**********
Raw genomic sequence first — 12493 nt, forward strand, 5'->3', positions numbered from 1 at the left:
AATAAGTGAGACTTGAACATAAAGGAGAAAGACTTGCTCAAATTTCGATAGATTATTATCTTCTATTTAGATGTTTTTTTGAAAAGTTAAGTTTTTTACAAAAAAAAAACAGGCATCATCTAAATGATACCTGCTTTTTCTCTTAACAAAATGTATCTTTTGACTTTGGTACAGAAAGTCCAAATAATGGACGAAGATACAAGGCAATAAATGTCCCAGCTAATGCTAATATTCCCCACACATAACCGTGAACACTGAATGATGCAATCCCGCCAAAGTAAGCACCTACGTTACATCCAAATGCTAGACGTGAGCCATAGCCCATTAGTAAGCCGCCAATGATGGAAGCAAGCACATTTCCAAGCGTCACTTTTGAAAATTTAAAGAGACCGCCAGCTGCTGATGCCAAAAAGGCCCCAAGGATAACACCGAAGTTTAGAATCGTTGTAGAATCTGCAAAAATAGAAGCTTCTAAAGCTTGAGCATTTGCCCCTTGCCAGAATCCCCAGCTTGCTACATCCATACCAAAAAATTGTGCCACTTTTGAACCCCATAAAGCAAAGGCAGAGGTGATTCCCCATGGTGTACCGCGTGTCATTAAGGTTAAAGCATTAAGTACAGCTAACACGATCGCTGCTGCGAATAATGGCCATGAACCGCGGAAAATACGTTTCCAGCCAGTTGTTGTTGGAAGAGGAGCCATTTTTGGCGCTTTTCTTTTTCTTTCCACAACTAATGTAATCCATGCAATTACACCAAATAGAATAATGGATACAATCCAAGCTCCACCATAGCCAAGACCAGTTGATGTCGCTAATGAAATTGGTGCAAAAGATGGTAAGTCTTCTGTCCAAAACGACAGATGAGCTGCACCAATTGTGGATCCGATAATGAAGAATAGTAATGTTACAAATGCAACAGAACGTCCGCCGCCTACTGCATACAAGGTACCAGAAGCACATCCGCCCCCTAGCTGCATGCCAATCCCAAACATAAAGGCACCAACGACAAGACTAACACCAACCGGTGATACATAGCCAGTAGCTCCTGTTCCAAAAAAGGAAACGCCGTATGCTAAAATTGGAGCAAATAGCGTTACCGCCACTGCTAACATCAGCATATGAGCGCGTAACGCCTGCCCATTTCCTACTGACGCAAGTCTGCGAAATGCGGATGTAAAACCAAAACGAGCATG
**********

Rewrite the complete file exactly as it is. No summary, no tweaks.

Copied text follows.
Raw genomic sequence first — 12493 nt, forward strand, 5'->3', positions numbered from 1 at the left:
AATAAGTGAGACTTGAACATAAAGGAGAAAGACTTGCTCAAATTTCGATAGATTATTATCTTCTATTTAGATGTTTTTTTGAAAAGTTAAGTTTTTTACAAAAAAAAAACAGGCATCATCTAAATGATACCTGCTTTTTCTCTTAACAAAATGTATCTTTTGACTTTGGTACAGAAAGTCCAAATAATGGACGAAGATACAAGGCAATAAATGTCCCAGCTAATGCTAATATTCCCCACACATAACCGTGAACACTGAATGATGCAATCCCGCCAAAGTAAGCACCTACGTTACATCCAAATGCTAGACGTGAGCCATAGCCCATTAGTAAGCCGCCAATGATGGAAGCAAGCACATTTCCAAGCGTCACTTTTGAAAATTTAAAGAGACCGCCAGCTGCTGATGCCAAAAAGGCCCCAAGGATAACACCGAAGTTTAGAATCGTTGTAGAATCTGCAAAAATAGAAGCTTCTAAAGCTTGAGCATTTGCCCCTTGCCAGAATCCCCAGCTTGCTACATCCATACCAAAAAATTGTGCCACTTTTGAACCCCATAAAGCAAAGGCAGAGGTGATTCCCCATGGTGTACCGCGTGTCATTAAGGTTAAAGCATTAAGTACAGCTAACACGATCGCTGCTGCGAATAATGGCCATGAACCGCGGAAAATACGTTTCCAGCCAGTTGTTGTTGGAAGAGGAGCCATTTTTGGCGCTTTTCTTTTTCTTTCCACAACTAATGTAATCCATGCAATTACACCAAATAGAATAATGGATACAATCCAAGCTCCACCATAGCCAAGACCAGTTGATGTCGCTAATGAAATTGGTGCAAAAGATGGTAAGTCTTCTGTCCAAAACGACAGATGAGCTGCACCAATTGTGGATCCGATAATGAAGAATAGTAATGTTACAAATGCAACAGAACGTCCGCCGCCTACTGCATACAAGGTACCAGAAGCACATCCGCCCCCTAGCTGCATGCCAATCCCAAACATAAAGGCACCAACGACAAGACTAACACCAACCGGTGATACATAGCCAGTAGCTCCTGTTCCAAAAAAGGAAACGCCGTATGCTAAAATTGGAGCAAATAGCGTTACCGCCACTGCTAACATCAGCATATGAGCGCGTAACGCCTGCCCATTTCCTACTGACGCAAGTCTGCGAAATGCGGATGTAAAACCAAAACGAGCATG